We've heard this story before when, in his first budget proposal, Walker proposed selling off state-owned power plants, many of them situated on University of Wisconsin campuses. That deal was set aside by lawmakers but now it's back, and expanded to a general principle that the governor can hold a state garage sale anytime he likes. And he'd actually might be selling the garage itself.
The rumor the first time Walker's proposal came up was that the notorious Koch brothers wanted the power plants. Now, according to the Journal Sentinel, state power utilities are salviating over them. Whatever that case, it's obvious Walker still wants to shrink state government holdings for short-term (i.e., his political) gain. And he's kicking things up a notch. Again he hides his attempted power grab in the state budget, widening his own power in ways that are quickly turning the governorship of this state into a one-man autocracy.
So kudos to the Journal Sentinel for today reporting much of this in detail and with great prominence. Then again, it appears the paper's editors haven't quite fully grasped the issue. Nor, yet, has the public. Because in the very same issue of the newspaper that features this new Walker power grab, another story trumpets the apparently good news that the Department of Natural Resources is close to buying 140 acres of pristine private land along the Oconomowoc River near the Kettle Moraine State Forest in the Town of Erin.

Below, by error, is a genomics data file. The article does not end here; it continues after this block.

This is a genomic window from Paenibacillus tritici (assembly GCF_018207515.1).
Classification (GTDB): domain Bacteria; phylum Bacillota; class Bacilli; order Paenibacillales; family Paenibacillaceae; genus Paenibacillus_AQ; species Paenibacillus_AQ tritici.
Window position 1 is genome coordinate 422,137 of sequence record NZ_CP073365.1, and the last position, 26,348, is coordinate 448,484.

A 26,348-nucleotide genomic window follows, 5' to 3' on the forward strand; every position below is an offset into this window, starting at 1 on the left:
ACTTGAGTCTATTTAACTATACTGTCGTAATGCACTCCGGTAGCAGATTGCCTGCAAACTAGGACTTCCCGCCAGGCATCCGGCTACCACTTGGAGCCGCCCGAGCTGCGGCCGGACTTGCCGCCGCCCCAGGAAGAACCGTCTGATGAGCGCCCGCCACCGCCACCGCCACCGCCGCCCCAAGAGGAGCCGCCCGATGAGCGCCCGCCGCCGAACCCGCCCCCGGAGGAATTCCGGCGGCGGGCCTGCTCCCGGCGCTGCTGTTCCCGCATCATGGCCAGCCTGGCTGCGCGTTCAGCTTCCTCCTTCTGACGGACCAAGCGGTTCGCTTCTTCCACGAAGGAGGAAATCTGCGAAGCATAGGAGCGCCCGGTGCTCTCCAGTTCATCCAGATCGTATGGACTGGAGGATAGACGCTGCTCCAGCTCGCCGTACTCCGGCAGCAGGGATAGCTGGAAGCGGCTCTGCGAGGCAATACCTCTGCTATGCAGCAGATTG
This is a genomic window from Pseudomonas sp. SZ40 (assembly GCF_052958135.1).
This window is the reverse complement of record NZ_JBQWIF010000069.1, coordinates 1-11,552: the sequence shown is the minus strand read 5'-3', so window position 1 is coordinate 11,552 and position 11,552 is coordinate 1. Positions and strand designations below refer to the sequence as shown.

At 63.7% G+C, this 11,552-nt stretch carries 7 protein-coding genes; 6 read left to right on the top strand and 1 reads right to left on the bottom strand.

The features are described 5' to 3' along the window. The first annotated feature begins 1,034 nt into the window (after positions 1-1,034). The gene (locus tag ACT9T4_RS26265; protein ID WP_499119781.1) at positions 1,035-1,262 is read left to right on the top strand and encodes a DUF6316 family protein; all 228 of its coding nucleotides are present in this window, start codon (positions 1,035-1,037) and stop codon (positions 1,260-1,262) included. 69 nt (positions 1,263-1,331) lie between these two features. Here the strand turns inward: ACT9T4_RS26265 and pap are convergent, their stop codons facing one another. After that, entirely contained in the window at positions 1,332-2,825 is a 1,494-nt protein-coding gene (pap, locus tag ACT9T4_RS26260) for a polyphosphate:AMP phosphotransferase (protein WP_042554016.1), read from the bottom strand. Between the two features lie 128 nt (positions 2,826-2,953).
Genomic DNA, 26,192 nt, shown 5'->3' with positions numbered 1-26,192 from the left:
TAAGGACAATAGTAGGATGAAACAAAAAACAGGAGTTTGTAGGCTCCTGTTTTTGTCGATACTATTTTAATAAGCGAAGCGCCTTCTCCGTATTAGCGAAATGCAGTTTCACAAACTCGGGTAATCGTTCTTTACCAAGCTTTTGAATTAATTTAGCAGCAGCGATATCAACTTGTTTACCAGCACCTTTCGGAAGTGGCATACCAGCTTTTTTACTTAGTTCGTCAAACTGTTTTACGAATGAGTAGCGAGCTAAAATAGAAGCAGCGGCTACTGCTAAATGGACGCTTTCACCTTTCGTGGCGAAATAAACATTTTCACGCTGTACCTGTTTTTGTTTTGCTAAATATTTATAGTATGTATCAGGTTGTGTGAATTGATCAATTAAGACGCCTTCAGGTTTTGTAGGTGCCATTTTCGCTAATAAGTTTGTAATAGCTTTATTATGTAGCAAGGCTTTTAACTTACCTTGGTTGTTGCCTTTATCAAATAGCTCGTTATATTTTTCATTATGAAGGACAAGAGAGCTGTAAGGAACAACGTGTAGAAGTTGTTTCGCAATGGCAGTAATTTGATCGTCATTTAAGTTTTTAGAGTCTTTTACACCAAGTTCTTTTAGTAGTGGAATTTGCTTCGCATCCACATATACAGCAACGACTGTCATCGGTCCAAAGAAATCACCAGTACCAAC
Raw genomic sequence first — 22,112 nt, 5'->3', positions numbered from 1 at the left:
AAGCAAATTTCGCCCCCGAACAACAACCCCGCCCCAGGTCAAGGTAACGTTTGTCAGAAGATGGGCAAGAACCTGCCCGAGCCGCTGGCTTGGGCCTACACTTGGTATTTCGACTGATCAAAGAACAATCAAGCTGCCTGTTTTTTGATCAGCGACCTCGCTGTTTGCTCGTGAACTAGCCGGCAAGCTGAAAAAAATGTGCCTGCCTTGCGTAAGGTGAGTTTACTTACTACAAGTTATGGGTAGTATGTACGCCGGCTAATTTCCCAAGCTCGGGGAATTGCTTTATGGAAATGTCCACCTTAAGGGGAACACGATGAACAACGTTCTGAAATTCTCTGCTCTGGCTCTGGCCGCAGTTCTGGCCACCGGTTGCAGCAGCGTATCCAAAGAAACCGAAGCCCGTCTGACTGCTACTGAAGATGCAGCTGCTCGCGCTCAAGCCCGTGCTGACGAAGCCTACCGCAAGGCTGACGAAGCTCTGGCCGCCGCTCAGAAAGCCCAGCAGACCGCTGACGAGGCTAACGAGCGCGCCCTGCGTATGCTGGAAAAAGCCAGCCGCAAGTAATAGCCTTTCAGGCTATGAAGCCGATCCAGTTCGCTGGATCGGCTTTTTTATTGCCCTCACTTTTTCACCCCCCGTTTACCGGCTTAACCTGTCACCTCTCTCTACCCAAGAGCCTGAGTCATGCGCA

The private owners told the newspaper they want to preserve the forest and wetlands on the property. They think selling it to the DNR will ensure that. Whoops! Back on the front page, the governor is revealed as seeking blanket power to sell state-owned properties including "unused" lands.
We already knew that to the governor and his team, wetlands and forests are mostly just economic development opportunities. Wisconsin is Open for Business, ya know. After all, the governor and legislature right now are also busy gutting the state's previously bipartisan Stewardship Program, which sets aside public dollars to buy and set aside precious, pristine lands for the benefit of all. And recall Walker's move in his first budget to allow a specific big-box discount store to build on wetlands in the Green Bay area. The measure passed, but the retailer was spooked by widespread public criticism and pulled out of the deal.